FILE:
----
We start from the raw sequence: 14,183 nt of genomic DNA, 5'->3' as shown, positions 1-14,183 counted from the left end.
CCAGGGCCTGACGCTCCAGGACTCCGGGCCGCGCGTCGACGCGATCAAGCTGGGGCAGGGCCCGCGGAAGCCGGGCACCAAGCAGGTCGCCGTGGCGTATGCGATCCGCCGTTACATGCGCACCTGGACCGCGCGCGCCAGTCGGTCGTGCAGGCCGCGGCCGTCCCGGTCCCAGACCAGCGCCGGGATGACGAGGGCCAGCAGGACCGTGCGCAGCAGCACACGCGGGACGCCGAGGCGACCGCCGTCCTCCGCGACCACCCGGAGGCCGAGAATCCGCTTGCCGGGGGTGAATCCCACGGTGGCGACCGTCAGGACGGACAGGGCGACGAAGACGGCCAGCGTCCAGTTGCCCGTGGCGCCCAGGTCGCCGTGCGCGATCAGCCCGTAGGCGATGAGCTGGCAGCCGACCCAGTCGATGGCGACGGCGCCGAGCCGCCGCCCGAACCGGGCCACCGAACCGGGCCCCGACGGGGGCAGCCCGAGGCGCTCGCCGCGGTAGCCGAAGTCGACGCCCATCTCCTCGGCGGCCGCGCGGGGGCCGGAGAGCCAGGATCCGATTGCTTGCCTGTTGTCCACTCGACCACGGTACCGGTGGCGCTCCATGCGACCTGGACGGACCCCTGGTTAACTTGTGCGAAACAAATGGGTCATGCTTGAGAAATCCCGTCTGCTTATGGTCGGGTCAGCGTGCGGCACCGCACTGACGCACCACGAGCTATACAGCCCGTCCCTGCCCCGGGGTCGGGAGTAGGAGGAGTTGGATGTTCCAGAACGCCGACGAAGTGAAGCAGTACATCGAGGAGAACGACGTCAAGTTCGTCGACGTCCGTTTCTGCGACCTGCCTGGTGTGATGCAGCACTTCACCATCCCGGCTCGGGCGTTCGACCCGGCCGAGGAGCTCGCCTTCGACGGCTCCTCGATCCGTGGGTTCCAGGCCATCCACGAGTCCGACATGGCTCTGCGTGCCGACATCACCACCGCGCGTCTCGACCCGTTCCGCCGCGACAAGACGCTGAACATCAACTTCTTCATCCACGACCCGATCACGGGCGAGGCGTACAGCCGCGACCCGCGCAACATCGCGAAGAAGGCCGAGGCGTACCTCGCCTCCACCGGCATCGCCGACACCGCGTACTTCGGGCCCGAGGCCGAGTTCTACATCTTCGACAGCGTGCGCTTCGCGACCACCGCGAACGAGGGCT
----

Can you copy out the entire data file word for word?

We start from the raw sequence: 14,183 nt of genomic DNA, 5'->3' as shown, positions 1-14,183 counted from the left end.
CCAGGGCCTGACGCTCCAGGACTCCGGGCCGCGCGTCGACGCGATCAAGCTGGGGCAGGGCCCGCGGAAGCCGGGCACCAAGCAGGTCGCCGTGGCGTATGCGATCCGCCGTTACATGCGCACCTGGACCGCGCGCGCCAGTCGGTCGTGCAGGCCGCGGCCGTCCCGGTCCCAGACCAGCGCCGGGATGACGAGGGCCAGCAGGACCGTGCGCAGCAGCACACGCGGGACGCCGAGGCGACCGCCGTCCTCCGCGACCACCCGGAGGCCGAGAATCCGCTTGCCGGGGGTGAATCCCACGGTGGCGACCGTCAGGACGGACAGGGCGACGAAGACGGCCAGCGTCCAGTTGCCCGTGGCGCCCAGGTCGCCGTGCGCGATCAGCCCGTAGGCGATGAGCTGGCAGCCGACCCAGTCGATGGCGACGGCGCCGAGCCGCCGCCCGAACCGGGCCACCGAACCGGGCCCCGACGGGGGCAGCCCGAGGCGCTCGCCGCGGTAGCCGAAGTCGACGCCCATCTCCTCGGCGGCCGCGCGGGGGCCGGAGAGCCAGGATCCGATTGCTTGCCTGTTGTCCACTCGACCACGGTACCGGTGGCGCTCCATGCGACCTGGACGGACCCCTGGTTAACTTGTGCGAAACAAATGGGTCATGCTTGAGAAATCCCGTCTGCTTATGGTCGGGTCAGCGTGCGGCACCGCACTGACGCACCACGAGCTATACAGCCCGTCCCTGCCCCGGGGTCGGGAGTAGGAGGAGTTGGATGTTCCAGAACGCCGACGAAGTGAAGCAGTACATCGAGGAGAACGACGTCAAGTTCGTCGACGTCCGTTTCTGCGACCTGCCTGGTGTGATGCAGCACTTCACCATCCCGGCTCGGGCGTTCGACCCGGCCGAGGAGCTCGCCTTCGACGGCTCCTCGATCCGTGGGTTCCAGGCCATCCACGAGTCCGACATGGCTCTGCGTGCCGACATCACCACCGCGCGTCTCGACCCGTTCCGCCGCGACAAGACGCTGAACATCAACTTCTTCATCCACGACCCGATCACGGGCGAGGCGTACAGCCGCGACCCGCGCAACATCGCGAAGAAGGCCGAGGCGTACCTCGCCTCCACCGGCATCGCCGACACCGCGTACTTCGGGCCCGAGGCCGAGTTCTACATCTTCGACAGCGTGCGCTTCGCGACCACCGCGAACGAGGGCT